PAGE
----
By: Dr. Kohl
It is not often one gets to return to their alma mater to be part of a distinguished panel to address the future of agriculture and rural America. Cornell University, in Ithaca, New York, overlooking Cayuga Lake, one of the Finger Lakes, was the backdrop for this production. I spent three years and six months here earning my Masters and Doctorate degrees. I shared the panel with Dr. Kathryn Boor, Dean of the College of Agriculture and Life Sciences, and Mr. Chuck Connor, President and CEO of the National Council of Farmer Cooperatives. The panel was moderated by one of my former classmates, Mr. Bill Lipinski, CEO of Farm Credit East. Let us explore some of the thoughts and perspectives shared that day.
The Agricultural Marketplace
First, the food, fiber, and fuel marketplace will undergo more change in the next 10 years than it has in the past 50. Local, natural and organic agriculture will be a growing segment of the market, particularly in the population belts of the Eastern part of the United States extending into Canada, where nearly 40 percent of the affluent population is located.
Globally, the emerging marketplace will present tremendous opportunities for producers in the food, fiber, and fuel businesses. The key will be to deliver products to a global populace, in which 27 percent live on less than a dollar per day and another 20 percent live on less than two dollars per day. It was the consensus of the panel that the U.S. agricultural industry needs to more fully understand global emerging trends and the needs of diverse cultures in regions with growing populations.
The panel was in agreement that more time will be needed with government agencies and the public sector going forward. With 85 percent of Americans two generations away from the farm, connecting with consumers concerning market trends, and social and natural resource issues needs to be a high priority for any individual or group linked to agriculture. Understanding the emotional “hot buttons” of the public and developing proactive, fact-based, educational response programs are going to be critical to garner support. More time will be spent across the spectrum with local, state, national, and international government agencies and centers given these challenges. One must be engaged with consumers and be an advocate for the agricultural industry.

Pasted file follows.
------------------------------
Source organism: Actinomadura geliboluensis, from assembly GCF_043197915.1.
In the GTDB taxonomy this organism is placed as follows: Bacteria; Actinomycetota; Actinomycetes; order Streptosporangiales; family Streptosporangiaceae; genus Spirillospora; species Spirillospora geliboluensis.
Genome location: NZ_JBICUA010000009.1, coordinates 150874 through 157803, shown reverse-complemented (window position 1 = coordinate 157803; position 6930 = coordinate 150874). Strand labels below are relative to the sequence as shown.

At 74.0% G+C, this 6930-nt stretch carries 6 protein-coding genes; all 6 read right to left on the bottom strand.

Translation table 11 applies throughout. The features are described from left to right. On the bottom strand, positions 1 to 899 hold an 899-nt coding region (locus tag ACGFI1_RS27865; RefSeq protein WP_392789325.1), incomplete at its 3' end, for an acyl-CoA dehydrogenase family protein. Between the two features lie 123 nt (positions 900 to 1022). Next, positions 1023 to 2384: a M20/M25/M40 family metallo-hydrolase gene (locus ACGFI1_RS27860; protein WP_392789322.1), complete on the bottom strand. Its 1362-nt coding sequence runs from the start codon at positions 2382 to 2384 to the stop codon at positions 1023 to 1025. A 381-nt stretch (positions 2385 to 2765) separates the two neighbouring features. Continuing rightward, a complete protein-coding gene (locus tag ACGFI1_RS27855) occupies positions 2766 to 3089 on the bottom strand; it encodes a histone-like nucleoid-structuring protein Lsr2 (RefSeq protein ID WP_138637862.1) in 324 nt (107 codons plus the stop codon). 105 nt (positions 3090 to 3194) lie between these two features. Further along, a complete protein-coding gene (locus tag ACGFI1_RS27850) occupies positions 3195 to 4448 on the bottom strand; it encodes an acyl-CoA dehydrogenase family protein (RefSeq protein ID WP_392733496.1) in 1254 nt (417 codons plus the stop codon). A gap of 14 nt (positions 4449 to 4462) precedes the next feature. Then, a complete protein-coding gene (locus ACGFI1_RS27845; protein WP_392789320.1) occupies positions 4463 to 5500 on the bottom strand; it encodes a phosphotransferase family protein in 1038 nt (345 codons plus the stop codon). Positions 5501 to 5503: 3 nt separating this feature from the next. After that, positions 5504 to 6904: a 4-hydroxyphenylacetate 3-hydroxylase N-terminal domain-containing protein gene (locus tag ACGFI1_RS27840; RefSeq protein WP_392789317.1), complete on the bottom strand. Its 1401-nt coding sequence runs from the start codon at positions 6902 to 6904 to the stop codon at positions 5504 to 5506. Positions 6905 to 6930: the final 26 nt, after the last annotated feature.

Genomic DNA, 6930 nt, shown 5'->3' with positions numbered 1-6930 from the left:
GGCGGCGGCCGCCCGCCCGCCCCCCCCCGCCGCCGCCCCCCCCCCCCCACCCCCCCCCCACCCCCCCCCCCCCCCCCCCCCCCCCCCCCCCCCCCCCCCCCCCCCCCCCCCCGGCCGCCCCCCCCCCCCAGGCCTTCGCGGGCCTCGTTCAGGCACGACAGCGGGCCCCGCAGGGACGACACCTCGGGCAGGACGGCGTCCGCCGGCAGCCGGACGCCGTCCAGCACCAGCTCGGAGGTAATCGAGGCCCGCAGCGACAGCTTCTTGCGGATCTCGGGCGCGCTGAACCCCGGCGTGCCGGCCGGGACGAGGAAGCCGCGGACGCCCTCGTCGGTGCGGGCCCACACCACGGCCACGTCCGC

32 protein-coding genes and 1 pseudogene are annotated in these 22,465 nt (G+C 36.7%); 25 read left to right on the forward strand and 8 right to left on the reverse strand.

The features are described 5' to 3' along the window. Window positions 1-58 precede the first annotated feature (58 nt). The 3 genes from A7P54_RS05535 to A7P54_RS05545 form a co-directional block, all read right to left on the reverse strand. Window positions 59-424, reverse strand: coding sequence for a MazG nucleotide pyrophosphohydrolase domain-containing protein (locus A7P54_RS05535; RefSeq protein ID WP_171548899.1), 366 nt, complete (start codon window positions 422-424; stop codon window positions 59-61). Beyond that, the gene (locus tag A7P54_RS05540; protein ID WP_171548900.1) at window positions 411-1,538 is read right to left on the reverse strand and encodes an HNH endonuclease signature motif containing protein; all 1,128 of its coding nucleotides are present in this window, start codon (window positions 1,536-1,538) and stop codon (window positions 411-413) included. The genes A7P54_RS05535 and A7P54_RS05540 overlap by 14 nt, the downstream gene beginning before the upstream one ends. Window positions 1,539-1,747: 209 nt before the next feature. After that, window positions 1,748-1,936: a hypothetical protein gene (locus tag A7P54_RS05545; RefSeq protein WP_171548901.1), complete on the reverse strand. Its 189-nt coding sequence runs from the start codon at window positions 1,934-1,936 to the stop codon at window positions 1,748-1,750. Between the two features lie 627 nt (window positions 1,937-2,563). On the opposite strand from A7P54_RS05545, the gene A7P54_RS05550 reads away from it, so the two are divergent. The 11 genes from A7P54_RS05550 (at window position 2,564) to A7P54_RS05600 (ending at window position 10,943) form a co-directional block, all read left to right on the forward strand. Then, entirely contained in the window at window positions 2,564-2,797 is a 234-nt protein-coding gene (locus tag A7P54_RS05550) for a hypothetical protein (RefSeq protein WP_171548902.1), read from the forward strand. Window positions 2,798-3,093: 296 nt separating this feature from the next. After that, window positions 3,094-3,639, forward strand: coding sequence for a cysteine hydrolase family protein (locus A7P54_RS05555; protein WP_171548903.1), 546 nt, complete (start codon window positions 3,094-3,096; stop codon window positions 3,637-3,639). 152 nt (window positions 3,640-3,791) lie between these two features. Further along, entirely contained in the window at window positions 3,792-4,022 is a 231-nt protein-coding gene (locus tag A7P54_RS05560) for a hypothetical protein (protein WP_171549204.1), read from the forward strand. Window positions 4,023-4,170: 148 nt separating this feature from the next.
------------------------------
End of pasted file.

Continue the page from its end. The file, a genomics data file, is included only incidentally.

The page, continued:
The panel was asked how risk in the agricultural industry has changed. Volatility at the extremes in market dynamics, that being cost, revenue, and bottom line net profit, was the most frequent response. Volatility will create more opportunity for success, but it also comes with more opportunity to fail.
Success in Agriculture
This leads to the final issue of how one can succeed in agriculture in the next 10 years. Regardless of the agricultural endeavor, being associated with the right people and having effective “people skills” will be essential. Networking with others and establishing customer advisory groups in the business will be critical to connect with the marketplace and people outside of agriculture. Internally, advisory groups can bring expertise and a critical eye to business strategies that ensure the operation stays on course, ensuring a profitable, sustainable business and a rewarding lifestyle.
Preserving flexibility in business strategies and maintaining proper levels of financial debt and working capital will assist in navigating through the downturns of economic cycles. This will also allow the business to “hit the ground running” when opportunities arise on the other side of a downturn. These strategies apply regardless of business size, enterprise, or location.
All the panelists were bullish on the next decade for the agriculture industry and the opportunities it will present, not only for business, but for a lifestyle that can be a foundation for strong family values and education of our youth.